Katie Jarvis was having an argument with her boyfriend across a train platform at Tibury Town station in the East of England when she was approached by a casting director for Andrea Arnold’s second feature, “Fish Tank.” Jarvis, who’d never acted before, didn’t believe she was actually being approached for a film and intially declined to give over her phone number. Later, when asked to dance during an audition, she also declined. But, dancing is crucial to the young character of Mia in the film, so the room was cleared and she danced alone in front of a camera.
“We were looking for a real girl,” Arnold said this morning in Cannes. Well, in Katie Jarvis they certainly found one. Jarvis’ bio reads simply: “Katie makes her acting debut in ‘Fish Tank’.”
Starring as Mia in every scene in “Fish Tank,” Katie Jarvis is the first major acting discovery of the 2009 Cannes Film Festival. It’s just a shame she isn’t in the South of France for her moment in the spotlight. The 17 year old gave birth to a baby one week ago, so she declined to attend.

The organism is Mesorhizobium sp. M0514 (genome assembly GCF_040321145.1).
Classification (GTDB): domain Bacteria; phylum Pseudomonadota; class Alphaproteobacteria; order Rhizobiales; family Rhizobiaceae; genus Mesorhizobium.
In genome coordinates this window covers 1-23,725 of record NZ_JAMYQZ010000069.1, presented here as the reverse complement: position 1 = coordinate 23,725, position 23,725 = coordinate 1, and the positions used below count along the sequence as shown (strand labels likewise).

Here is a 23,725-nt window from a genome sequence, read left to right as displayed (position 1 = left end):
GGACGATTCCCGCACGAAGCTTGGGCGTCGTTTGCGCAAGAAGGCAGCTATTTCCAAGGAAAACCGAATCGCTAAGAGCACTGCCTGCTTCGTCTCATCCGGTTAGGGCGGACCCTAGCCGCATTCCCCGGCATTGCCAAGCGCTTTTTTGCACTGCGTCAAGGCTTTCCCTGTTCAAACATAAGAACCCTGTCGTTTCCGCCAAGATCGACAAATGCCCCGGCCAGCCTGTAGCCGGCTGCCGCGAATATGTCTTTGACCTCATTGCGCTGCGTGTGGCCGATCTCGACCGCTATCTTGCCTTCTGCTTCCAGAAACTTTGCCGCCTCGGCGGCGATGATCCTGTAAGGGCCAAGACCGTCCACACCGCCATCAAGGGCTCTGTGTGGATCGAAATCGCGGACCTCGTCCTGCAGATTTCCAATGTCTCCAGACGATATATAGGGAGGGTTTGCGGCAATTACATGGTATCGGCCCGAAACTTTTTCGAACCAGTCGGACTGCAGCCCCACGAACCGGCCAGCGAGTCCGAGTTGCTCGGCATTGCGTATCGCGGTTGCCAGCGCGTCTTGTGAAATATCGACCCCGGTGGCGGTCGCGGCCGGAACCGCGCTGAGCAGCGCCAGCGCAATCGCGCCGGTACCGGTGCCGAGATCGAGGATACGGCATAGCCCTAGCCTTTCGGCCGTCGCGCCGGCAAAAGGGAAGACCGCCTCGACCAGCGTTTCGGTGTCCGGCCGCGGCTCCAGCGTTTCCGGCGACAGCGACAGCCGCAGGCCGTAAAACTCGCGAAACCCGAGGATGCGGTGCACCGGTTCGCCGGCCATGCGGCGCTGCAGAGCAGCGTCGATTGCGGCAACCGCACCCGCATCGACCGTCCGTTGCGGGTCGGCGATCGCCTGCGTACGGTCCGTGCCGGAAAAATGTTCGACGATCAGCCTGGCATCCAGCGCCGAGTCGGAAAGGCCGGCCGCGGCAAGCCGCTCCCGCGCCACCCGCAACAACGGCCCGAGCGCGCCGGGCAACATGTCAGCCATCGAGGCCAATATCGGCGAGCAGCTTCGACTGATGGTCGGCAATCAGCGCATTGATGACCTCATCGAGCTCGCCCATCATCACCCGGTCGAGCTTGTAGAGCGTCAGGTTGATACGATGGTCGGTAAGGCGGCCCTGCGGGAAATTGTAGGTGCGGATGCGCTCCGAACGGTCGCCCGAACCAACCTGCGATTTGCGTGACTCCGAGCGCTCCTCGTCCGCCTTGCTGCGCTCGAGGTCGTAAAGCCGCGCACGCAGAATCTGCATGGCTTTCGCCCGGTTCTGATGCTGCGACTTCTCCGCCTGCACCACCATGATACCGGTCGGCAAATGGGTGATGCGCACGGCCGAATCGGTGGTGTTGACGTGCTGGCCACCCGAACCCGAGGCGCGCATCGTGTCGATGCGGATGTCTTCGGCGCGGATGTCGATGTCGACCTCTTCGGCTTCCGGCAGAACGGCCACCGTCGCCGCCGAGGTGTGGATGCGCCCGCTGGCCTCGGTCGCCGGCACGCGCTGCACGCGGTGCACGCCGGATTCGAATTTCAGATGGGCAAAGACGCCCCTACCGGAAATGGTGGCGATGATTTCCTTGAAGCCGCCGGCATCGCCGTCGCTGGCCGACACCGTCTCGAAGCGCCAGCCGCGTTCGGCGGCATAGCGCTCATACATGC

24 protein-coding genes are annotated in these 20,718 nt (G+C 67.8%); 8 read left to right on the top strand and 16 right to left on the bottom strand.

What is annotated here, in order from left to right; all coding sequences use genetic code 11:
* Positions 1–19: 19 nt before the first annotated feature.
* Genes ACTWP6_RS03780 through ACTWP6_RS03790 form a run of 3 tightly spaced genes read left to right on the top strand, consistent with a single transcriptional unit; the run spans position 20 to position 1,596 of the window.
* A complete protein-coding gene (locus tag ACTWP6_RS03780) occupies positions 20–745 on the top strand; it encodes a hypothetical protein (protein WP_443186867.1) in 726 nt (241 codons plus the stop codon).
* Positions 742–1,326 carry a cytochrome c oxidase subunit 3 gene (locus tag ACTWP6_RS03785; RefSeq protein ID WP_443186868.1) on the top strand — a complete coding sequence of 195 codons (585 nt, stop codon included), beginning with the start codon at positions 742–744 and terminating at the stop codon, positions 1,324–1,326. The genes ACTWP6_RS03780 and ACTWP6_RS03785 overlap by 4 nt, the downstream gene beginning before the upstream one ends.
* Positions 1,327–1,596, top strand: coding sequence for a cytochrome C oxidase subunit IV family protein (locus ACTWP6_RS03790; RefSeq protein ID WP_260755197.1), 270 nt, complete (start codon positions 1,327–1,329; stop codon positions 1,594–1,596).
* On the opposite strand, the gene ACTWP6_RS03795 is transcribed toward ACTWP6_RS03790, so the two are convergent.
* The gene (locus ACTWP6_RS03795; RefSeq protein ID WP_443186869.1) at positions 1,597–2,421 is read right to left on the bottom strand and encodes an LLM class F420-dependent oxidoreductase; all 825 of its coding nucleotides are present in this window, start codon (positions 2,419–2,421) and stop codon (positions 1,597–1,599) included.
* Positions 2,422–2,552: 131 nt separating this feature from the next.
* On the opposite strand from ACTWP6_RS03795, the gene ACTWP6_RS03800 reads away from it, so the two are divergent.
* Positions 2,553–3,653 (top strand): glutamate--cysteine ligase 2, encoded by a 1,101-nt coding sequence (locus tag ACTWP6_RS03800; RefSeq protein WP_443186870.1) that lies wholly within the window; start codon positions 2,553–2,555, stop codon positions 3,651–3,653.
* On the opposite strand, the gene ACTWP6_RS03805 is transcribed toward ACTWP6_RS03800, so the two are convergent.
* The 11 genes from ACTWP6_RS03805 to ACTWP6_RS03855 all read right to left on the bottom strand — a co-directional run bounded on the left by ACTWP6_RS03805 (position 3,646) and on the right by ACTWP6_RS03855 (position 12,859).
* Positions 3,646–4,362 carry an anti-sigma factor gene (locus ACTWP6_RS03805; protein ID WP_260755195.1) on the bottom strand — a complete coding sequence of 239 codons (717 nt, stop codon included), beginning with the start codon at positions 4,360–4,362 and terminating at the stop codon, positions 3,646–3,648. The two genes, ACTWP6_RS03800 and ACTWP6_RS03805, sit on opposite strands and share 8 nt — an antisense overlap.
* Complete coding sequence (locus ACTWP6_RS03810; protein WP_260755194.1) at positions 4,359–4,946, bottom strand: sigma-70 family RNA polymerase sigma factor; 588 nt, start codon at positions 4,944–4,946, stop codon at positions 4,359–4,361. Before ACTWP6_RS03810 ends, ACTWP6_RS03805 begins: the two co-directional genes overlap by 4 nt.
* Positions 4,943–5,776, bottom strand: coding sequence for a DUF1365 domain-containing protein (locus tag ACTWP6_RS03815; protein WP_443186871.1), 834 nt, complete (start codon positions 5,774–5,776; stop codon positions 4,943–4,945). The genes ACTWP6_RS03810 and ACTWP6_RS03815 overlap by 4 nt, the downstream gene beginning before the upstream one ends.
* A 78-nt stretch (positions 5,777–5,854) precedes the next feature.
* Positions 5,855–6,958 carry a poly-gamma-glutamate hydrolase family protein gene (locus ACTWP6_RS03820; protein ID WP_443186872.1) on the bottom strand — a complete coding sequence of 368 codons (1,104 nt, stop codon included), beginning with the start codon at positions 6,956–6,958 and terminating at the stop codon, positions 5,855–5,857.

The often bleak story of a troubled and isolated fifteen year old girl who lives with her heavy-drinking mother and smart-talking younger sister in a dreary British council housing complex, “Fish Tank” follows Mia as she starts to bond with her mom’s new boyfriend (Michael Fassbender).
Andrea Arnold made her new film in an intimate 4 x 3 format to literally center the image on her young lead actor at all times, frequently following the character around in that same way that The Dardenne Brothers or Gus Van Sant have traced their actors on camera. Shot in sequence and in the hand-held tradition of other British realism, “Fish Tank” evokes the documentary filmmaking tradition that Andrea Arnold brings to her work from her early days in television. It’s her second time with a feature film in Cannes after 2006’s Prix du Jury prize-winner “Red Road.” Before making the leap to narrative features, Arnold gained international attention for her acclaimed short films, “Milk,” “Dog,” and “Wasp.”
The lives of Arnold’s characters in “Fish Tank” often seem so bleak and they seem so trapped. Then, however, a song comes on and they escape by dancing. Yet, not in that stylized “Billy Elliot” fashion, with a loud, driving soundtrack. In this case, a music video is on the TV or a tune played on little speakers connected to a portable Discman, And the characters escape.
Personal dramas lead to occasionally dramatic twists and turns for this trio of females in “Fish Tank,” culminating in a tender, unexpected moment of release near the end of the film, just as lives seem poised to change.
In her own hotel room here in Cannes yesterday, “Fish Tank” director Andrea Arnold admitted that she was feeling quite anxious ahead of today’s world premiere. “I put on my iPod and had a good old dance around the room,” she admitted, “I think that dance is a great way for relieving tension.”